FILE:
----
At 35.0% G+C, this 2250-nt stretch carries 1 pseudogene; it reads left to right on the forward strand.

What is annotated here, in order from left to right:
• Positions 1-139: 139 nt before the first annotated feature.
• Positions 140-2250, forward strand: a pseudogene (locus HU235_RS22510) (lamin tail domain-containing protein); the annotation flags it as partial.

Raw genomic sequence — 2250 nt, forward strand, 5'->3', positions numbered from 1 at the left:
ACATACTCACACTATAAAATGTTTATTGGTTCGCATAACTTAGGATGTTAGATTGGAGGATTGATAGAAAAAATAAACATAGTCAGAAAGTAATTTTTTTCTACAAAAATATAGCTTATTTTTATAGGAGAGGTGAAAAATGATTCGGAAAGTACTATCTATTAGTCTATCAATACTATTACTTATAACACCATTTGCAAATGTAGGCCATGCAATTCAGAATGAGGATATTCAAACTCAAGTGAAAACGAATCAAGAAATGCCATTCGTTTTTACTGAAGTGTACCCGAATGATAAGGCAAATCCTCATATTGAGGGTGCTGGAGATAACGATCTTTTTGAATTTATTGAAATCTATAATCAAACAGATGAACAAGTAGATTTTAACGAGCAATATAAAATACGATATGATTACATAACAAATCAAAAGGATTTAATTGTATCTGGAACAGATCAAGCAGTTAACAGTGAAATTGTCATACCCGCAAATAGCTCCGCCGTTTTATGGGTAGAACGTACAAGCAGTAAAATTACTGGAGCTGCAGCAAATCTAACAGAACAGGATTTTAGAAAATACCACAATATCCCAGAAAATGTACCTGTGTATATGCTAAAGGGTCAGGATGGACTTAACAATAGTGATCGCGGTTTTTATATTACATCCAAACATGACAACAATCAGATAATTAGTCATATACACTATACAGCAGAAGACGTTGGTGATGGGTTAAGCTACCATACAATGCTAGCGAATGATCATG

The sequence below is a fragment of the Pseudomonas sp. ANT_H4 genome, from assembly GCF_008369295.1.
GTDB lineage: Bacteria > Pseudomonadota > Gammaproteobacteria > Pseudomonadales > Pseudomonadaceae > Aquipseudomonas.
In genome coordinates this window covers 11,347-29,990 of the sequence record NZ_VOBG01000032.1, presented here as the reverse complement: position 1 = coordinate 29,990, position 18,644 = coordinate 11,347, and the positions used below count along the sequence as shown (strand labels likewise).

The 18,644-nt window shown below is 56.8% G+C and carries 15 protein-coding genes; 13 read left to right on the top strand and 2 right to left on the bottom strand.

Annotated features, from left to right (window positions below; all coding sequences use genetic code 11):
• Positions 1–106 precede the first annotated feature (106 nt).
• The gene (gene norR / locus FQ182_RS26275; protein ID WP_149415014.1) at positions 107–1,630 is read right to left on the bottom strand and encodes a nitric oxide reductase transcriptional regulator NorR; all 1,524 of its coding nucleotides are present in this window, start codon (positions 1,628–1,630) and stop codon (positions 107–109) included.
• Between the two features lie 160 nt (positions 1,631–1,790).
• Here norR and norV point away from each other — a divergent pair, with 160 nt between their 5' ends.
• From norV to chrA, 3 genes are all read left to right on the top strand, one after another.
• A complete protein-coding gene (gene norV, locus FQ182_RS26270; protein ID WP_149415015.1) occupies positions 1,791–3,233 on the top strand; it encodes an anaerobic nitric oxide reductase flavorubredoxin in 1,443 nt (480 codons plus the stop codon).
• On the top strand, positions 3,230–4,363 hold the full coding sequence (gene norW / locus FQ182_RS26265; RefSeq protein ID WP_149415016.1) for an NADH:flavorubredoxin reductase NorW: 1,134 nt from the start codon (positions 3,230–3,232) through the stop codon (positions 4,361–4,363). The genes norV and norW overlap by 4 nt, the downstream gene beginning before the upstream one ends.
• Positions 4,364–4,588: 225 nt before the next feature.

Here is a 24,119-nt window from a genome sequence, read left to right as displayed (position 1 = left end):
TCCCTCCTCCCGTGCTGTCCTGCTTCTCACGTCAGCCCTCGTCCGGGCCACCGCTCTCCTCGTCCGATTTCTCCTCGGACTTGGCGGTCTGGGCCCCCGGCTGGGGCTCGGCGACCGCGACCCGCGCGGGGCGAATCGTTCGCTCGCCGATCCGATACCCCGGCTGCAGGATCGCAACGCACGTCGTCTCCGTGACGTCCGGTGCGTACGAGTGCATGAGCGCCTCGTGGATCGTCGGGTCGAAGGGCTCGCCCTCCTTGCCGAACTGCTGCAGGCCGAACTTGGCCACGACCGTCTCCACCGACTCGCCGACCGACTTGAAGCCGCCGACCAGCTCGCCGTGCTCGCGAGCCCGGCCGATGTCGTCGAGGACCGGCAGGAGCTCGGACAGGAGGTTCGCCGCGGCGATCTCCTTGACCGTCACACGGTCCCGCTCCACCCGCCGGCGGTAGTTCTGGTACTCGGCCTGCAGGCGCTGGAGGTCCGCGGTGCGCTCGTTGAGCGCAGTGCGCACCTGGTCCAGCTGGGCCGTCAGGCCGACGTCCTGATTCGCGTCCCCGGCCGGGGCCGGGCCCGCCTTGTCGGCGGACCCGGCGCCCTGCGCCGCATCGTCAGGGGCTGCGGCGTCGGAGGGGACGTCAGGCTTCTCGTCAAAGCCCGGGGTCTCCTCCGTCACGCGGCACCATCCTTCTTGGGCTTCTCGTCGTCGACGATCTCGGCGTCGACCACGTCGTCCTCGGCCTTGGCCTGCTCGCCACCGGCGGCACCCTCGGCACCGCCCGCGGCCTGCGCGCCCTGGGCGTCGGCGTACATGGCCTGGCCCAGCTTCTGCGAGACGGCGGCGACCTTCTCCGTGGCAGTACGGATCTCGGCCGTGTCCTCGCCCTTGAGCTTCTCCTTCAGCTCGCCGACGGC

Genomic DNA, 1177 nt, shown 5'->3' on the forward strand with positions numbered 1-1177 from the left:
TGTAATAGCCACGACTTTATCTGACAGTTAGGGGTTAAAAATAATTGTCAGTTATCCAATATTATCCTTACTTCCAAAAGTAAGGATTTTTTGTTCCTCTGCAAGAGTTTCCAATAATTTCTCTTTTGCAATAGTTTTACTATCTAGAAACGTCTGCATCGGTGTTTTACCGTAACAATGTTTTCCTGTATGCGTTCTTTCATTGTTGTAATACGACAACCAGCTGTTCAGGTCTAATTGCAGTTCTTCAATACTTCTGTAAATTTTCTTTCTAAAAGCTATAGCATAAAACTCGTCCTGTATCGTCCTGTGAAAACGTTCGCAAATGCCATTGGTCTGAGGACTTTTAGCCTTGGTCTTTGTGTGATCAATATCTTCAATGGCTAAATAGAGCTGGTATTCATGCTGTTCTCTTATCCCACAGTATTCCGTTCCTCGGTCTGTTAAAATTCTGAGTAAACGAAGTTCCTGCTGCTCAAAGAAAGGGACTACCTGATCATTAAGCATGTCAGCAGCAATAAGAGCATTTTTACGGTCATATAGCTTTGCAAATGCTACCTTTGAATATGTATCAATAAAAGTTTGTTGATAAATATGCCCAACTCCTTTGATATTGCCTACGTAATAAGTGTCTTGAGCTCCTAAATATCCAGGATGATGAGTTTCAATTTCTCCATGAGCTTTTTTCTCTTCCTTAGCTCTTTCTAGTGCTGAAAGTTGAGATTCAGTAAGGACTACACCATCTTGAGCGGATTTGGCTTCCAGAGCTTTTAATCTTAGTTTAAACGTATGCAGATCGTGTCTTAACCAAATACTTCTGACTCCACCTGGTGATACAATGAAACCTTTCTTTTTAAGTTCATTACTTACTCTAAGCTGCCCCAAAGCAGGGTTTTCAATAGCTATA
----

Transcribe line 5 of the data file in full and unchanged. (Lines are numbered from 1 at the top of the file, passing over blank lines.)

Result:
Raw genomic sequence — 2250 nt, forward strand, 5'->3', positions numbered from 1 at the left: